As a person whose life is dedicated to art in all its various incarnations, this has proved the single most enlightening work I have ever had the pleasure of reading. While it itself is literary criticism and in one sense not literature but a study thereof, it's the most radical, revolutionary book I have read regarding art. Before I can continue, one point needs to be cleared first.
I'm a Christian, and I believe the single most important priority is to lead people to the knowledge and saving grace of the Lord Jesus Christ. You can do such through art. However, anything that Lewis wrote that lead someone to Jesus is, of course, more important than this book in that respect. Jesus comes first, art comes underneath that in priority, as do all things. That being said:
AN EXPERIMENT IN CRITICISM is the single most important work C. S. Lewis has produced when it comes to literature and the arts. THE CHRONICLES OF NARNIA, the SPACE TRILOGY, and TILL WE HAVE FACES are literature, but this overwhelms them all - not because of what it is (a universal principle that can be applied to art), but because of what it is not (a story or work of art that not everyone will have the same taste for). People may or may not like his fiction (although I find it rare to meet a person who doesn't like NARNIA) - but this book anyone can appreciate, especially those interested in literature in specific and art in general (for, although it concerns itself primarily with literature, this book also stands in defense of drama, music, painting, and the artistic endeavours of humankind in general). Because there are differing tastes in terms of fiction, people who will not read Lewis's own literature will (or should) read this. This element comes into play at the last chapter, where Lewis brings out how hard it is to take down a work with this apparatus, because, while you may not enjoy a work, others may. Literature is a very highly subjective experience.
CRITICISM's central argument rests in the fact that books should not be judged by some arbitrary critical analyses, but by what response it elicits in the reader. This book contains one of Lewis's famous quotes, at the end of the Epilogue: "But in reading literature I become a thousand men and yet remain myself." That is the central thesis of this work: not to approach a piece of literature, or movie, or painting, or drama, as something to experience and forget immediately afterward, but to enter into it, surrender to it, and approach it with an open mind. That is one thing that is so great about this book - even people who have prejudices against Lewis can read this work.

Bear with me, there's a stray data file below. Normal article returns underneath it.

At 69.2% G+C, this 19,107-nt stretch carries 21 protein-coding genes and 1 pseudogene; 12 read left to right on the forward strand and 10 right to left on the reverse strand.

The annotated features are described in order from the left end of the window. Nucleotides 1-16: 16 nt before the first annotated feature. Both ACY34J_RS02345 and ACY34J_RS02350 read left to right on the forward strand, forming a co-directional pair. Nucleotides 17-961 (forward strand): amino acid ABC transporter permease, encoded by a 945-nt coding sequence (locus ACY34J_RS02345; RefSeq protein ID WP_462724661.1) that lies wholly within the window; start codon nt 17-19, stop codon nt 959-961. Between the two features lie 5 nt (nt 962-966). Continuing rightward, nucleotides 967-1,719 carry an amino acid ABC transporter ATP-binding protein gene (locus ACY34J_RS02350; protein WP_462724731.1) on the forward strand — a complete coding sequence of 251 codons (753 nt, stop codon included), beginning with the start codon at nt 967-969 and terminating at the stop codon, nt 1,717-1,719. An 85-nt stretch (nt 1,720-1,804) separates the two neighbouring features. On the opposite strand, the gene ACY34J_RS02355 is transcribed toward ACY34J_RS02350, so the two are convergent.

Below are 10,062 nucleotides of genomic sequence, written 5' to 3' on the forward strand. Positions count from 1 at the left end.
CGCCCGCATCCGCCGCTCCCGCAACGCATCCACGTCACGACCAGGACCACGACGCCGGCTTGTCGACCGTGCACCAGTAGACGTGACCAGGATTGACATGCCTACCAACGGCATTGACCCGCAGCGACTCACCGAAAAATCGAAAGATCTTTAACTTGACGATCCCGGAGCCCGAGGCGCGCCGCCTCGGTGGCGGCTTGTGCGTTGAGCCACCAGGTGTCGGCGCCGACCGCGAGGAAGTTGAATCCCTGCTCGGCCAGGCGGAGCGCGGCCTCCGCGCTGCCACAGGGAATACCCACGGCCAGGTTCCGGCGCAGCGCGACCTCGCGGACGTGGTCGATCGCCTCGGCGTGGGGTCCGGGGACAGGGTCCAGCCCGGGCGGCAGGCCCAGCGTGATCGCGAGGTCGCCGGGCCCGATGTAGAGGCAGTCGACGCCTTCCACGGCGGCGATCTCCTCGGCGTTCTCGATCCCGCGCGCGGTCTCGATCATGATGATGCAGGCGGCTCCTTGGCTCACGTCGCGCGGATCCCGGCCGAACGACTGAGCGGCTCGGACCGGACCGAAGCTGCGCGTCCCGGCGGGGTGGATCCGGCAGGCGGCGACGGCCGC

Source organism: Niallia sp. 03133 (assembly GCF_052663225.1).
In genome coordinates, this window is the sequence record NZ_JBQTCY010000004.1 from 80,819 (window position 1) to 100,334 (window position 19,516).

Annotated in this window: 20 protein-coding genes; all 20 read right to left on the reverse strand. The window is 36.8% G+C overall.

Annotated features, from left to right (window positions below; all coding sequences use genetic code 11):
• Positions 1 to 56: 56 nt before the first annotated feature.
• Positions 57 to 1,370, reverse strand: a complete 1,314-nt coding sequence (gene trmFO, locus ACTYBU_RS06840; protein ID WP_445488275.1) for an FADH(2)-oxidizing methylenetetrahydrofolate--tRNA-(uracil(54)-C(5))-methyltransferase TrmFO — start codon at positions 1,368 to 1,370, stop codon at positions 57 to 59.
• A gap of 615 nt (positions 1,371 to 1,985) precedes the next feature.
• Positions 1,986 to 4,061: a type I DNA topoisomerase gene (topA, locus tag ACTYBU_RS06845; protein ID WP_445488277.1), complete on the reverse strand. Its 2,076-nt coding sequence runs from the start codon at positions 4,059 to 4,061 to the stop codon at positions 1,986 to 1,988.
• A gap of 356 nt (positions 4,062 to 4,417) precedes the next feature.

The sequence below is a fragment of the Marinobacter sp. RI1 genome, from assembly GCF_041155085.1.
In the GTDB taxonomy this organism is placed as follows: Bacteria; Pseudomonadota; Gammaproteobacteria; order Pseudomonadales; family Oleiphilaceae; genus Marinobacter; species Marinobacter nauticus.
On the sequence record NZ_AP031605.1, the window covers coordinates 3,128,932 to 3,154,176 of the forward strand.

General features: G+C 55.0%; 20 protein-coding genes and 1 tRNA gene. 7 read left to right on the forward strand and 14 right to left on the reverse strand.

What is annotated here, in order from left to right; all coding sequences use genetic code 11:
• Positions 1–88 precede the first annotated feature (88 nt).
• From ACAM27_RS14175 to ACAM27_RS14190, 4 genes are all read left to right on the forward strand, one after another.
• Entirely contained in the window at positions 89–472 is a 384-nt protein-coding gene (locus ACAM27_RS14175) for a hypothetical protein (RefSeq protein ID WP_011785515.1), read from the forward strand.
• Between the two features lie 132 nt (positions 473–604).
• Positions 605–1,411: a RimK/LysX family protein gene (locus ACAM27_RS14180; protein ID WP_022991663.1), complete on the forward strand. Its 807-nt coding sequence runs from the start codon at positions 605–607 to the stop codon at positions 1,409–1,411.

It also points out the central flaw in evaluative criticism: it may dominate and wipe away the chance at a reader appreciated the work for what it really is, and to experience it in the reader's own way. Lewis does not argue that all evaluative criticism is bad - there's a very human need, he says, to `compare notes', and that is normal, but to much has been given over to this `note comparison' and not enough to the actual work of art. People, especially students (Lewis was, by profession, a medieval literature professor), had quite a broad range of knowledge concerning Chaucerian and Shakespearian criticism and hardly any of Chaucer or Shakespeare (he cited this example at the end of the last chapter). To much has been given over to criticism.
Although I will continue to write reviews, this book has forever changed my approach. Lewis states that one can have an appreciation of a work without the critics, but one CANNOT have an appreciation of the critics without the author. Now I propose that all reviewers should read this book, and keep this in mind when writing. I certainly will. It is also my personal belief that anyone in universities who are studying literature should be required to read this book at the start of their very first semester, so they may examine their motives of precisely WHY they are in this study.
Indeed, the biggest tragedy of this book is, I fear, it is not highly enough read. Regardless of your views on C. S. Lewis, this is one book everyone should read who professes a love for art, and ESPECIALLY by all who write literary criticism. And while that profession does have a place in our world (where would academia be without it? `Publish or perish!'), it is superseded in importance by the art that it deals with, and we should first immerse ourselves in it, sometimes several times over, before we turn away and reach for that scholarly volume. And if it's a good work, it will only encourage you more to go to the work at hand and discover for yourself what the art can do for you. (Shippey's ROAD TO MIDDLE-EARTH is a good example of a well-written criticism). Lewis said one good element about criticism is, if the critics truly care for the art, the enthusiasm will be apparent, and it may cause you to read literature otherwise unknown to you. Also, a central element is the difficulty in producing condemnation to a work. It's a good case against censorship, because although a great work can be abused, it can also be used properly. One may classical images and use it as pornography - while one may look at it and fall in love with the Renaissance. Of course, PLAYBOY is mainly used for lust.
A side note: Pay close attention to the chapter on MYTH, which is a central element in both Tolkien and Lewis. This alone should make it required reading for anyone who study the lives of these two great Christian writers. This work also shows you the depth of versatility of how well-read C. S. Lewis actually was, and shows his phenomenal memory of such things.